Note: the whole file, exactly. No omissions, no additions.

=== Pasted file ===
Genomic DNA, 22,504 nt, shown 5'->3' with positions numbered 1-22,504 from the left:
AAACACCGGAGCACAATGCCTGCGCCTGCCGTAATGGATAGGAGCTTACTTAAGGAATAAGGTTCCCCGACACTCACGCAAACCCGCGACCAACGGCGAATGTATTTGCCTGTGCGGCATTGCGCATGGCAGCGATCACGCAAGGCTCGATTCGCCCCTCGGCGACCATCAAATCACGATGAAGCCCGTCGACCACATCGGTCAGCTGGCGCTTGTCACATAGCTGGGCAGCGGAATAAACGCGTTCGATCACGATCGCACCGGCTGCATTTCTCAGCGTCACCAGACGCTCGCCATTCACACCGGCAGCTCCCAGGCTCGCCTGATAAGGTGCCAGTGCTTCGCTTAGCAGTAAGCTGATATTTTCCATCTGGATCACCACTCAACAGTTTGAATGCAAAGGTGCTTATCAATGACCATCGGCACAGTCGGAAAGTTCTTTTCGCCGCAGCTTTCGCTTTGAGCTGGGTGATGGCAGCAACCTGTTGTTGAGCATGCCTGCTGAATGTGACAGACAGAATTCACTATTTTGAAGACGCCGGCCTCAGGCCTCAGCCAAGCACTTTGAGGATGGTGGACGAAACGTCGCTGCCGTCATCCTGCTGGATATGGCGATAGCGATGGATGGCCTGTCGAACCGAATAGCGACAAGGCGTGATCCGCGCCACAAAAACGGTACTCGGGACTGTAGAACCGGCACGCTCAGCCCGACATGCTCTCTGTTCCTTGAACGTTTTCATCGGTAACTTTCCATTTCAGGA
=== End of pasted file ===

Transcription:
Genomic DNA, 22,504 nt, shown 5'->3' with positions numbered 1-22,504 from the left:
AAACACCGGAGCACAATGCCTGCGCCTGCCGTAATGGATAGGAGCTTACTTAAGGAATAAGGTTCCCCGACACTCACGCAAACCCGCGACCAACGGCGAATGTATTTGCCTGTGCGGCATTGCGCATGGCAGCGATCACGCAAGGCTCGATTCGCCCCTCGGCGACCATCAAATCACGATGAAGCCCGTCGACCACATCGGTCAGCTGGCGCTTGTCACATAGCTGGGCAGCGGAATAAACGCGTTCGATCACGATCGCACCGGCTGCATTTCTCAGCGTCACCAGACGCTCGCCATTCACACCGGCAGCTCCCAGGCTCGCCTGATAAGGTGCCAGTGCTTCGCTTAGCAGTAAGCTGATATTTTCCATCTGGATCACCACTCAACAGTTTGAATGCAAAGGTGCTTATCAATGACCATCGGCACAGTCGGAAAGTTCTTTTCGCCGCAGCTTTCGCTTTGAGCTGGGTGATGGCAGCAACCTGTTGTTGAGCATGCCTGCTGAATGTGACAGACAGAATTCACTATTTTGAAGACGCCGGCCTCAGGCCTCAGCCAAGCACTTTGAGGATGGTGGACGAAACGTCGCTGCCGTCATCCTGCTGGATATGGCGATAGCGATGGATGGCCTGTCGAACCGAATAGCGACAAGGCGTGATCCGCGCCACAAAAACGGTACTCGGGACTGTAGAACCGGCACGCTCAGCCCGACATGCTCTCTGTTCCTTGAACGTTTTCATCGGTAACTTTCCATTTCAGGA